Humanitarian Crisis looms in Scary Flights

Dear Friends for Life:  Reading daily about the suffering of refugees, we conclude that no one chooses to flee their home. Forced to depart suddenly, it is impossible for people to apply for the necessary papers and visas required to travel. This results in a growing number of persons who have no alternative but to choose potentially hazardous methods to slip away –  by foot, by boat or by being smuggled out.

A survey taken by the UN asked people to write down six types of physical or emotional hardships refugees might experience during their flight to safety. 23,015 words were received: fear, anxiety, pain, cold, drowning, hunger, vulnerable, scared, disease, rape, violence, etc. Take a moment and try to add six new words to this list…

Just like anyone else, refugees have rights. These rights are clearly written in the 1951 Geneva Convention. In brief, the core principle clearly states that no refugee should be returned to a country where they could face serious threats to their life or freedom.

There is no such thing as a typical refugee. People of any age, race, gender or religion can be forced to leave their homes. Claiming refugee status doesn’t mean giving up universal human rights. Refugees still posses basic rights to education, to access to the courts, to employment and other fundamental freedoms, including the rights to freedom of movement, to security, to family life and to liberty.

In addition, detention of asylum seekers is a questionable policy. Studies show high levels of mental health problems in detainees. Anxiety, depression, post-traumatic stress, self-harm and suicides are the main five reported among children, adolescents and adults. The longer in detention, the worse mental health deteriorates.

Because this action affects refugees’ human rights, when possible, detention should be avoided or take place only for a short period of time. Children should never be placed in immigration detention. Victims of torture and other serious violence need special attention and should generally not be detained.

It is important that we know the rights of refugees. Only then can we play a vital part in making sure these rights are recognised and enforced. One way to become informed is to participate in the journey of a  refugee. Imagine yourself as a refugee. You and your family are fleeing the war-torn nation of your births. Read the following stories mapping the journeys of two refugees:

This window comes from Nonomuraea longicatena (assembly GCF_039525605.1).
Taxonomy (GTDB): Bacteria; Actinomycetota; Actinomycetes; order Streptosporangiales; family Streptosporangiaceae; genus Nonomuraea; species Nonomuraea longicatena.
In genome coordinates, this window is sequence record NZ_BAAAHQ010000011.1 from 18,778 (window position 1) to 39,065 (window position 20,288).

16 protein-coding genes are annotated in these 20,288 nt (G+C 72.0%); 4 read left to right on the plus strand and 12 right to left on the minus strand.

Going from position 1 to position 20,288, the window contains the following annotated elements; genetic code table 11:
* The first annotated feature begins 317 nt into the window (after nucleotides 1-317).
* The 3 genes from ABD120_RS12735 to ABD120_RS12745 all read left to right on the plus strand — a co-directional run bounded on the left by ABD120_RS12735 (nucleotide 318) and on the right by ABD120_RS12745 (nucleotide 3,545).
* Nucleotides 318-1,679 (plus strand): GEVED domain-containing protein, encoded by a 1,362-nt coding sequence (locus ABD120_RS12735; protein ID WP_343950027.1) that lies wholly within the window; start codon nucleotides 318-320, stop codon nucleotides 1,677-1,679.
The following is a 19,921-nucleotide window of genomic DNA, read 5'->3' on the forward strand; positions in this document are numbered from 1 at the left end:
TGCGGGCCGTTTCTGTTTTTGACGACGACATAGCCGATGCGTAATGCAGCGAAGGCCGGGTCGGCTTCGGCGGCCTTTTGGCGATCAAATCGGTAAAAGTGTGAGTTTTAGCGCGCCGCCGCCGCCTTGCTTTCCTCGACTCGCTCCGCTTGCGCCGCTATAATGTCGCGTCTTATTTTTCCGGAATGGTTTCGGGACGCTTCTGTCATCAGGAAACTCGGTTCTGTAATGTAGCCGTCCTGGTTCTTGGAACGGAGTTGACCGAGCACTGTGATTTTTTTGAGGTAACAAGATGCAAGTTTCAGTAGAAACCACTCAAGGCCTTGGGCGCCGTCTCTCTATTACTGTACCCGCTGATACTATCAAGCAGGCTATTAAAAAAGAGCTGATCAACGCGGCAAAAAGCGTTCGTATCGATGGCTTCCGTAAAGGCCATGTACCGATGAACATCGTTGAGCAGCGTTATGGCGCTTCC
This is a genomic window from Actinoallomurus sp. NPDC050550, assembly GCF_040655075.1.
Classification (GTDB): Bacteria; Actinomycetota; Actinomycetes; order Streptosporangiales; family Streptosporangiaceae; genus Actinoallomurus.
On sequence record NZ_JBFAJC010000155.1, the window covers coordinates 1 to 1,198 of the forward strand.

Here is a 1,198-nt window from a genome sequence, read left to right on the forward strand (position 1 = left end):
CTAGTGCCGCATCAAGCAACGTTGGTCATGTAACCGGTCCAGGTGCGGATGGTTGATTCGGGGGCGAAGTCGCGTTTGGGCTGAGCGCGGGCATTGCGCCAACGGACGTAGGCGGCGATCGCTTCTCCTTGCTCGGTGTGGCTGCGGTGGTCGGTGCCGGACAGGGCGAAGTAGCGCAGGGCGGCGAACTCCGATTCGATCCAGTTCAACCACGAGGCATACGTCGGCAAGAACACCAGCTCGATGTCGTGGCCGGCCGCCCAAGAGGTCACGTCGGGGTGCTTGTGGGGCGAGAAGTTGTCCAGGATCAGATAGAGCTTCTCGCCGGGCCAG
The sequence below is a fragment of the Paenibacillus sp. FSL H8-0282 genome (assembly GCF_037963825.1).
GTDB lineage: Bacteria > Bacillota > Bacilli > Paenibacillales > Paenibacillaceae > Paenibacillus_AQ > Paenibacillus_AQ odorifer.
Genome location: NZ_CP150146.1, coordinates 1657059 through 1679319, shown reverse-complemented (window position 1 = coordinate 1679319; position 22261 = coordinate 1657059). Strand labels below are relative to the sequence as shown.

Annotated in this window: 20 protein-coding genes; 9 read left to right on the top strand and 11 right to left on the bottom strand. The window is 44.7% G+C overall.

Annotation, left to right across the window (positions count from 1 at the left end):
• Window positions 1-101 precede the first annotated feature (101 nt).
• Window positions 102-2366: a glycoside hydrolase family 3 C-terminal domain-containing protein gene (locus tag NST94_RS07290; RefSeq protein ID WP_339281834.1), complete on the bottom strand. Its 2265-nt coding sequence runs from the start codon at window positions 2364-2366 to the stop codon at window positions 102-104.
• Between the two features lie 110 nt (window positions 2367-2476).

1. Click here to read Sarjida’s story, Myanmar.

2. Click here to read Emmanuel’s Story, Ivory Coast.

In this chaotic situation, Christians have a golden opportunity to become actively involved. There is no more critical time than now to turn towards the helpless, the homeless, the broken, with open arms and hearts. From Leviticus 19 to Matthew 25, we can read of the importance of welcoming strangers.

Being a Catholic Priest, I am pro-life – and that includes pro-refugee. May God help us be the people He’s called us to be in this present moment when “Voices Are Crying Out in the Wilderness”:

            “I have not eaten anything from this morning”
            “I have no house to sleep at”
            “How can I live from now on…?”

Join Pope Francis’ call: “May we have the courage to touch the suffering flesh of Christ, revealed in the faces of those countless persons whom he calls ‘the least of these my brethren.'”

      God Bless
      Jerry Novotny, OMI


(The Difference is LIFE)  “The ways of the Lord are not easy, but we were not created for an easy life but for great things, for goodness.” – Pope Benedict XVI


Websites by Fr. Jerry


(English) Fighting for the Culture of Life – Fr. Jerry’s Blog


(Japanese) Human Rights: The Road to a Happy Life – Fr. Jerry’s Blog

One response to this post.

  1. Thank you for keeping the humanity of the refugees in my heart/mind. In the USA we can easily fall into indifference and/or fear they are dangerous and going to hurt our own lives.


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